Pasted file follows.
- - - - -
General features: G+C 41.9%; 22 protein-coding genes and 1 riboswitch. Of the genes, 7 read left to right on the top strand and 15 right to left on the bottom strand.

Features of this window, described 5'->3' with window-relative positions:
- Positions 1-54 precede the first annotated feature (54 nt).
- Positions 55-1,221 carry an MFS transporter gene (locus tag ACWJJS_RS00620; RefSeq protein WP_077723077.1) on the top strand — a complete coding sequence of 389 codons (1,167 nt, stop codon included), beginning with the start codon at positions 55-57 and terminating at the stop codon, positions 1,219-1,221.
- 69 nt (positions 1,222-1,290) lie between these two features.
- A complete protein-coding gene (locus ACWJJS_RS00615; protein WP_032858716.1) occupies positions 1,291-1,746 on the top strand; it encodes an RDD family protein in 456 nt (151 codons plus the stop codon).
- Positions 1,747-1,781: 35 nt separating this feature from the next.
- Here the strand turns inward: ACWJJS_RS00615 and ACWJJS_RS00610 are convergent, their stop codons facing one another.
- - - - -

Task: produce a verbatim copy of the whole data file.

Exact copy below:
General features: G+C 41.9%; 22 protein-coding genes and 1 riboswitch. Of the genes, 7 read left to right on the top strand and 15 right to left on the bottom strand.

Features of this window, described 5'->3' with window-relative positions:
- Positions 1-54 precede the first annotated feature (54 nt).
- Positions 55-1,221 carry an MFS transporter gene (locus tag ACWJJS_RS00620; RefSeq protein WP_077723077.1) on the top strand — a complete coding sequence of 389 codons (1,167 nt, stop codon included), beginning with the start codon at positions 55-57 and terminating at the stop codon, positions 1,219-1,221.
- 69 nt (positions 1,222-1,290) lie between these two features.
- A complete protein-coding gene (locus ACWJJS_RS00615; protein WP_032858716.1) occupies positions 1,291-1,746 on the top strand; it encodes an RDD family protein in 456 nt (151 codons plus the stop codon).
- Positions 1,747-1,781: 35 nt separating this feature from the next.
- Here the strand turns inward: ACWJJS_RS00615 and ACWJJS_RS00610 are convergent, their stop codons facing one another.